The mayors of the 17 cities and municipality in Metro Manila have recommended retaining the general community quarantine (GCQ) status in the metropolis for the rest of the year, an official of the Metropolitan Manila Development Authority (MMDA) said on Monday.
In a virtual presser, MMDA General Manager Jose Arturo Garcia said the Metro Manila Council (MMC) – composed of Metro Manila mayors and national government officials – have agreed to a continued GCQ instead of recommending a downgrade to the less stringent modified community quarantine (MGCQ) in a meeting over the weekend.
“We’ll stick to a GCQ until December 31 for the whole NCR),” Garcia said in Filipino.
He said the recommendation, still subject to the approval of the Inter-Agency Task Force for the Management of Emerging Infectious Diseases (IATF-EID), was thought to be the better option as it would allow the gradual reopening of the economy.
“It’s going to be hard to move to an MGCQ then we add some restrictions. There will be resistance and it will be hard to control. Unlike a GCQ where we can gradually relax restrictions,” Garcia said in Filipino.
For areas with a high number of coronavirus disease 2019 (Covid-19) infections, he said local government units (LGU) will still have the authority to impose localized lockdowns.
“Authority is still given to mayors — when they see that they have increasing cases of Covid-19, they can impose a localized lockdown. That’s supported by the IATF-EID),” Garcia said in Filipino.
He said the number of active Covid-19 cases in the NCR has gone down, even though the national government has allowed the relaxation of several quarantine restrictions such as the reopening and expanded capacity of business establishments.
“Around 6,000 is what we have now for Covid-19 active cases. That’s from 20,000. Just imagine, it has gone down by more than 70 percent,” Garcia said partly in Filipino.
He noted the improvement came about as more people become more responsible, adhere to health protocols, and learn more about the pandemic.
“What we’re seeing is the numbers are going down even as we slowly reopen the economy because people are learning, our fellow Filipinos are becoming more responsible with regards to health protocols,” Garcia said in Filipino.
Año backs position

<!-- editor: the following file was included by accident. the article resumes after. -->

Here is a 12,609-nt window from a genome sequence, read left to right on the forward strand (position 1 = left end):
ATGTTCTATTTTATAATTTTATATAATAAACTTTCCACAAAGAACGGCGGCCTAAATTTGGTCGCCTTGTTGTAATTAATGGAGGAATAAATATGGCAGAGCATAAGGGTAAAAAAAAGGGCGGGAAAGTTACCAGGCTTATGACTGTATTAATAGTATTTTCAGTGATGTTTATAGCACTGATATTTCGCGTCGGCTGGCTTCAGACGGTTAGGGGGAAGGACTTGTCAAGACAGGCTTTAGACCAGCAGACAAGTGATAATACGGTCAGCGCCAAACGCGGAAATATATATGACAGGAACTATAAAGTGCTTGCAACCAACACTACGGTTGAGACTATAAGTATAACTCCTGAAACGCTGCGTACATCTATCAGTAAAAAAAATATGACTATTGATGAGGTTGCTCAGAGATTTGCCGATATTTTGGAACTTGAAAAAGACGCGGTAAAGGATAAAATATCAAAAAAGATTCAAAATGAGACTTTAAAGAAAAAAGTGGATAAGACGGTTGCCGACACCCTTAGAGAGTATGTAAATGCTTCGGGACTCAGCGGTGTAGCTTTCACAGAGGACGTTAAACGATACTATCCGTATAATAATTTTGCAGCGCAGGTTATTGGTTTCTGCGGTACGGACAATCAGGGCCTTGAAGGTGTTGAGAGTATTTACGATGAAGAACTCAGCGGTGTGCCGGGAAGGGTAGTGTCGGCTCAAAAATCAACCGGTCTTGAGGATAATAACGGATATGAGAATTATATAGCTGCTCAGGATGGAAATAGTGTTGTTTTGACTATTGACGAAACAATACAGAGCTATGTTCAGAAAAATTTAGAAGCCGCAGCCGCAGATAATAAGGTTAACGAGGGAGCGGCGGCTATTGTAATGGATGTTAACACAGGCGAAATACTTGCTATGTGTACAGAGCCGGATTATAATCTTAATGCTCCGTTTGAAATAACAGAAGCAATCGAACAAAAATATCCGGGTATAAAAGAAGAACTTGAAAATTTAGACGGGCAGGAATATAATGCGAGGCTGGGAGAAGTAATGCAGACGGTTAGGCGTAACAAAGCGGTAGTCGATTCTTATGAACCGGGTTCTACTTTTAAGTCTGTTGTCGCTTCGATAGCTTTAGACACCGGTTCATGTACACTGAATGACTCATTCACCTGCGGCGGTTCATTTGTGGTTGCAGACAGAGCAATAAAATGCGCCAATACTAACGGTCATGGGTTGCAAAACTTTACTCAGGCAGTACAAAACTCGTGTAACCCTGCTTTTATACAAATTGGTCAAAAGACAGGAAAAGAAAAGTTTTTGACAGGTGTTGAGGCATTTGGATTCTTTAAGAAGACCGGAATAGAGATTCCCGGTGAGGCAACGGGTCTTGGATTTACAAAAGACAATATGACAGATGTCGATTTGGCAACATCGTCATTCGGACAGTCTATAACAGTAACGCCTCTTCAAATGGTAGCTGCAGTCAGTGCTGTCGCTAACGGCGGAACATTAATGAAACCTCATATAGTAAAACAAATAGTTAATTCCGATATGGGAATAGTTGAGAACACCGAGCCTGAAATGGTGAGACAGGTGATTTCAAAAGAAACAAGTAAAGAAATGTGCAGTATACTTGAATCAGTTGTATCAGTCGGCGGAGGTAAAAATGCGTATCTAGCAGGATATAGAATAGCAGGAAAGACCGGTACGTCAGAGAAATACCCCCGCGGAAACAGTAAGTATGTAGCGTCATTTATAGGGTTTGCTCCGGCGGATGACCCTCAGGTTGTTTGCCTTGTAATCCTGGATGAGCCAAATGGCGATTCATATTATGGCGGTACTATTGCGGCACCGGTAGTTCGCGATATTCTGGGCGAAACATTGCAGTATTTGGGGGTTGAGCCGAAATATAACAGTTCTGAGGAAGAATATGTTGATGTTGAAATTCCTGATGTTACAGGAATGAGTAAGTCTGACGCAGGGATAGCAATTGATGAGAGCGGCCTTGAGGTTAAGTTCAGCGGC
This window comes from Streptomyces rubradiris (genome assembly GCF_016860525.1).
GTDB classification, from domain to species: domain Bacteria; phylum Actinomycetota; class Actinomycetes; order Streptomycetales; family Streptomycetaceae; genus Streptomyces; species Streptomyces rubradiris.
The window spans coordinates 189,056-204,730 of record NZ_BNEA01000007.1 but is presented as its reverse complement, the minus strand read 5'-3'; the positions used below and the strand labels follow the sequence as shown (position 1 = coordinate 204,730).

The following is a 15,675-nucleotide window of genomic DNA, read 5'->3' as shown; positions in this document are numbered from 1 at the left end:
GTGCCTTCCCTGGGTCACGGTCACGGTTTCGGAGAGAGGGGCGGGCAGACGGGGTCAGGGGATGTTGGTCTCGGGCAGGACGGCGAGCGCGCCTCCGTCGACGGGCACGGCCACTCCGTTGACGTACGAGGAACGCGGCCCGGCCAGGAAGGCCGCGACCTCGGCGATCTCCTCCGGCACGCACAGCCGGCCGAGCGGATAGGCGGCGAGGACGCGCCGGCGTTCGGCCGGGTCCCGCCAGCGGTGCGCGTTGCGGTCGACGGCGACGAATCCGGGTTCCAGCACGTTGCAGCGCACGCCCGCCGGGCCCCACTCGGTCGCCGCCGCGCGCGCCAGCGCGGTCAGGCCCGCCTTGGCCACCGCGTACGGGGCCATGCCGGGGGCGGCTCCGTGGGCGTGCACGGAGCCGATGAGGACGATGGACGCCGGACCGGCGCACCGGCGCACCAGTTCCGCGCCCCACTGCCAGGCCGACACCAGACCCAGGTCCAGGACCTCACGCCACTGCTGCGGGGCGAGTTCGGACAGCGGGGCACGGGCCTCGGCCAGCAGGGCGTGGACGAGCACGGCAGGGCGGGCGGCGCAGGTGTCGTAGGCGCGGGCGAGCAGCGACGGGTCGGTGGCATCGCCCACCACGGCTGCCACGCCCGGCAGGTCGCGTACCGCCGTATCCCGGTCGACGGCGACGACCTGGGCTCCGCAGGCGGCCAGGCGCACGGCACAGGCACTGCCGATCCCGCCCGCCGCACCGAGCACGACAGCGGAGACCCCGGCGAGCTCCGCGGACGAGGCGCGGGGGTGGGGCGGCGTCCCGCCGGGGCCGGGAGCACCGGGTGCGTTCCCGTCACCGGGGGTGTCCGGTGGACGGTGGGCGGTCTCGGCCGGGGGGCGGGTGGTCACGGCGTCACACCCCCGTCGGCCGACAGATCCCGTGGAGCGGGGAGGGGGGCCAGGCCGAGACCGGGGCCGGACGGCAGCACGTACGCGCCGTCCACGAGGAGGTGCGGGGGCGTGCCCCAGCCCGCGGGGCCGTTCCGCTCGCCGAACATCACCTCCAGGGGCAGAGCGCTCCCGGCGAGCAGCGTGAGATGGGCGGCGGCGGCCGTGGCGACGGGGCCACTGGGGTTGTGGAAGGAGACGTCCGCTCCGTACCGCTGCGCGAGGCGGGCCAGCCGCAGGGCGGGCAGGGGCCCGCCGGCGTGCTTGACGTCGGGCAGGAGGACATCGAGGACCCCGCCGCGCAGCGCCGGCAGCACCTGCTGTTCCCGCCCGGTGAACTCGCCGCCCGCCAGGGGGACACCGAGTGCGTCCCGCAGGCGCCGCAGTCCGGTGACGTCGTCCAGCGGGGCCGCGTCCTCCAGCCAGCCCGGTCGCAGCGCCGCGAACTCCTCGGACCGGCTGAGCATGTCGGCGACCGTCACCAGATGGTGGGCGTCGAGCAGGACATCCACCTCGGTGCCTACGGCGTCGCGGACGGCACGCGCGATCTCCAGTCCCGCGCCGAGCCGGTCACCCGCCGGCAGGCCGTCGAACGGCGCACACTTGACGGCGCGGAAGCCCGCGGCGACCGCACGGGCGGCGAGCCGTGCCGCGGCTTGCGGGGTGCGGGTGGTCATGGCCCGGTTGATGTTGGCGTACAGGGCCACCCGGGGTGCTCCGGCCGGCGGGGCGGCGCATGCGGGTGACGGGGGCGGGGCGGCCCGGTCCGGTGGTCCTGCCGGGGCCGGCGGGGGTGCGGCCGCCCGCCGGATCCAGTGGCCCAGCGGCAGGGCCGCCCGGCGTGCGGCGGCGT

Meanwhile, Interior Secretary Eduardo Año agreed with the mayors’ decision, stressing that further relaxing quarantine restrictions in the metropolis may lead to a spike in Covid-19 cases.
He said the slow easing of restrictions would help revive the economy without putting public health at risk.
“If we do not keep a tight watch, there could be a spike again. As you know, the Christmas season is approaching],” Año said in a television interview in Filipino.
While mall sale events were allowed, Año clarified that Christmas parties would be prohibited to prevent further transmission of Covid-19.
Shorter curfew, higher church capacity
During the meeting, Garcia said the MMC has also agreed to recommend adjusting the curfew hours in Metro Manila from the current 10 p.m. to 5 a.m. to midnight to 4 a.m., allowing persons 18 to 65 years old to go outside of their homes.
“This 12 a.m. to 4 a.m. curfew, it was recommended by the economic team of the IATF-EID to help our economy. The curfew will soon begin at 12 a.m. to help establishments, like restaurants, have more customers,” Garcia said in Filipino.
He noted that the city of Navotas, however, will stick with its current curfew hours from 8 p.m. to 5 a.m.
“We understand Navotas’ situation. They’re at the edge and they mostly residential. That’s why the city has a different curfew from the other 16 cities and municipality,” Garcia said in Filipino.
The new curfew hours, he said, would be effective as soon as their respective local government drafts a new ordinance, assuring that it would start within the week.
“This is not effective immediately. There are cities that will probably impose the new curfew earlier, they are still drafting their ordinance or executive order. But they assured that within the week, the new curfew will begin except in Navotas,” Garcia said in Filipino.
He said the curfew could shorten further in the future to allow Filipinos to attend “Simbang Gabi” or dawn Masses, noting that new guidelines would be released by end of November.
“There are suggestions to further shorten the curfew to 12 a.m. to 3 a.m. by December 1 to give way for night masses,” Garcia said in Filipino.
Another recommendation for approval of the IATF-EID, he said, was to increase the capacity of churches and other places of worship to 30 percent.
“The reason for this is our mayors see that their constituents are in need of moral and psychological guidance through face-to-face worship,” Garcia said in Filipino.
He noted that some churches that limited their interior capacity at 10 percent have people standing shoulder-to-shoulder outside in violation of social distancing guidelines.
“There are some churches that limited their interior capacity at 10 percent but we see people bunched together outside — they have big interior spaces so let’s instead maximize that to 30 percent,” Garcia said in Filipino.
Meanwhile, Justice Secretary Menardo Guevarra said the IATF may take up this week requests for the government to authorize shortened curfew for the conduct of “Simbang Gabi”.
“In all likelihood, the lifting or shortening of curfews will be left to the discretion of the respective LGUs, except Metro Manila where LGU officials normally act in unison,” Guevarra said in a message to reporters. (pna.gov.ph)